One of the major frustrations for private investors is that it’s hard to invest in early-stage fintech firms. Sometimes by the time a company has listed on the stock exchange, a large part of the exponential growth has already taken place. There is of course equity crowdfunding, but most of those companies are either pre-revenue or pre-profit. So how can you invest in unlisted fintech companies before they come to market? You can do so by buying shares in a company that already does. In this interview, I talk to Tim Levene, the CEO of Augmentum Fintech Plc [AUGM] an LSE listed VC that invests in fintech like Interactive Investor, Seedrs, Farewill, iwoca, Tide, Habito, Zopa and Onfido to name but a few…
Did you always want to be a VC?
Certainly not. I’m not sure anyone really wants to be a VC at a young age, that would be quite a precocious idea. I would classify myself as an accidental VC.
I always wanted to be an entrepreneur and went on that journey. I then became an active angel investor and had the opportunity to work with the likes of Jacob Rothschild in 2009, who has had an extraordinary career that also pretty varied. Those really were the first steps for me.
RIT Capital, their listed investment trust, allocated me some money to cut my teeth and demonstrate whether I could deliver ultimately a return, and over 11 years it has been a huge learning curve.
Investing in private, high-risk, high-growth companies is a far more challenging proposition than I’d ever anticipated, but certainly the best way to learn is by doing, including losing money along the way. Just make sure you make more than you lose and you’ll have the chance to fight another day.
How does Augmentum help private clients invest early-stage high-growth companies?
Historically, venture has been pretty inaccessible to retail investors. It has been the preserve of very large institutional funds, mega endowments. The vast majority of venture historically was not in Europe, was in the US, but in the last few years, European venture has come of age. It has grown more than 10x in terms of capital available, so it’s never been a better time to be a European tech entrepreneur.
There has also never been a better time for retail investors to get exposure to some of these emerging companies. The challenge has been the traditional route of going through the public market. There is so much more capital available to high-growth tech businesses now, which means when they come to the market, if at all, they’re coming much later. So retail investors are missing a lot of that run on the way up. You have the likes of Seedrs and Crowdcube, who are really market leaders in providing retail investors opportunities to invest in private assets, but it is not the whole market.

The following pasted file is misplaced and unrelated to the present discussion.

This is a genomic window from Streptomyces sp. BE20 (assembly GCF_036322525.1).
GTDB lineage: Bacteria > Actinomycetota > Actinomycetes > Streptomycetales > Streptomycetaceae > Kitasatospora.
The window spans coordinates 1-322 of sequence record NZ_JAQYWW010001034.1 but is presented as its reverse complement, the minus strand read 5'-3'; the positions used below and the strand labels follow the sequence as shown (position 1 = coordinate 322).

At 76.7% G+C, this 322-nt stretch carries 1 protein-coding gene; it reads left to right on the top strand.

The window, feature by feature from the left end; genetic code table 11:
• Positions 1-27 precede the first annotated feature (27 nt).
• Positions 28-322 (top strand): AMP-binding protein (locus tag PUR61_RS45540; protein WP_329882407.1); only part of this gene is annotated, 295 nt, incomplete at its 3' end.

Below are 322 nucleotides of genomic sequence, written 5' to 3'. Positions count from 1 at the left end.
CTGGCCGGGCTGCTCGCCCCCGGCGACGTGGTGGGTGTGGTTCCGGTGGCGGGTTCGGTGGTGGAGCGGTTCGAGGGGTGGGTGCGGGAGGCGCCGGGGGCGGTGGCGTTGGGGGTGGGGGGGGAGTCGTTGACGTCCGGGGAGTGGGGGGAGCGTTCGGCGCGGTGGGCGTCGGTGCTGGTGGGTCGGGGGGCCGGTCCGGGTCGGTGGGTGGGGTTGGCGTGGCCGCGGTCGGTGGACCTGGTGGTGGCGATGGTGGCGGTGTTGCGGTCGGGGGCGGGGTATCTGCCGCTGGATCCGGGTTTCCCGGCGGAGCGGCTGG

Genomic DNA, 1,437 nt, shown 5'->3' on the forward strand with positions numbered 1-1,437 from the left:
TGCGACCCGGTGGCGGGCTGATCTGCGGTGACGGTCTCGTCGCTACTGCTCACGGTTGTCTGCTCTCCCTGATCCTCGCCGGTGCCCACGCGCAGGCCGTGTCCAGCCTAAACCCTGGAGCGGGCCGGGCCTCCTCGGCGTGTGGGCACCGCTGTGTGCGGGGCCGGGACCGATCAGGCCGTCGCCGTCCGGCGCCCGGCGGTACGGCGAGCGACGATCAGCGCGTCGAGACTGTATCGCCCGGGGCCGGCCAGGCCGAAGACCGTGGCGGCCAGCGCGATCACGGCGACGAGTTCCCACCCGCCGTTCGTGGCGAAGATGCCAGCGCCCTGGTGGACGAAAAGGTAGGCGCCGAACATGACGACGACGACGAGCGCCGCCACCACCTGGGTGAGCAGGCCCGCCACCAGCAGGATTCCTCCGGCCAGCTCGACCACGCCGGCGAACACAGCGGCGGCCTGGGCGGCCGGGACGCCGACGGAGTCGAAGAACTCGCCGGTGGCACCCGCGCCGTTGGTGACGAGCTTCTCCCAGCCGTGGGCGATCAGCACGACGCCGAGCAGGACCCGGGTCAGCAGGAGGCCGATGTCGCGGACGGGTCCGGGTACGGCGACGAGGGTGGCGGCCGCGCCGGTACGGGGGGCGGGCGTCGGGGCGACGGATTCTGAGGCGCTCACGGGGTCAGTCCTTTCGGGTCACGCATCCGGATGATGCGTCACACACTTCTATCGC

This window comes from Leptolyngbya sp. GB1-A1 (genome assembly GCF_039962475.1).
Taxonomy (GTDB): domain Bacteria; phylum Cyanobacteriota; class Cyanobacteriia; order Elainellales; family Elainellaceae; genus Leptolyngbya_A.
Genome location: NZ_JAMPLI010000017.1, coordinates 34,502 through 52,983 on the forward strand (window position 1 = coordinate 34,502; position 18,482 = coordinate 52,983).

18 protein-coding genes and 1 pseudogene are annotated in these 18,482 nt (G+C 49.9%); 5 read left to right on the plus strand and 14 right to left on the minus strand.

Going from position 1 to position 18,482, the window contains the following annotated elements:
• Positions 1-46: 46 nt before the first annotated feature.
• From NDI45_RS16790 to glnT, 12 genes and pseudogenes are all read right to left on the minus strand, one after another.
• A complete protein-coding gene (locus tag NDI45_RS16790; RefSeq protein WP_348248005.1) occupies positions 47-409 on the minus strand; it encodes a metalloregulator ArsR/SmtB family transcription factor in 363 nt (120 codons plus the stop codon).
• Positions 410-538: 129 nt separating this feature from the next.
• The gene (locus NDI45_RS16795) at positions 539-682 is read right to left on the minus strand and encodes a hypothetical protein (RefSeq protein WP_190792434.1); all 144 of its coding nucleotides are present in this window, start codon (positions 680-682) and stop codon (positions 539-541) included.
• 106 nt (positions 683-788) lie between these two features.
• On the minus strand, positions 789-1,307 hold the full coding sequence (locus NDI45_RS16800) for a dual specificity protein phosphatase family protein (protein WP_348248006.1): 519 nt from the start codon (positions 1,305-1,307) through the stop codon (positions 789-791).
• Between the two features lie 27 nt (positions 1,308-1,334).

One of the motivations that I had in going public, despite the fact that it’s pretty unusual for a venture fund to be listed on the London Stock Exchange was to open up the access, democratising access to venture capital and fast-growth fintech businesses while they are still private.
I felt there was a real demand from retail investors, smart consumers, in our case of consumer fintech businesses, that were very passionate, having a very different relationship with these products, and fundamentally, believed in them and thought this was a far better proposition in financial services and perhaps experience that they’ve had in the past. I think the opportunity for them to become owners, albeit indirectly, through a vehicle such as Augmentum, was pretty compelling.
If you look at our register of shareholders, the fastest-growing area is retail investment platforms, so the likes of Interactive Investor, Hargreaves Lansdown, Share Plc and AJ Bell. All these platforms that on IPO were pretty small, in terms of relative of our shareholding, but are now significant.
We’ve recognised the importance of retail investors, and retail investors have embraced this emerging asset class, seeing us as one very effective way of indirectly getting exposure to a diversified set of assets.
Diversification is extraordinarily important. We look at several hundred opportunities a year, we say no 99.5% of the time, and even when we say yes, we don’t always get it right. We currently have a portfolio of 20 companies. That will grow over time, but ultimately, not all of them will succeed. We do expect some of them to be highly successful and not only deliver a compelling return but also pay for those ones that don’t quite go to plan as well.
I talk to a lot of aspirational, emerging angel and otherwise private investors and the first thing I say is please make diversification a priority. Inevitably, when you back companies at an early stage, the chances of success are low, but when you get it right, it’s a fantastic return. But getting it right is unbelievably difficult.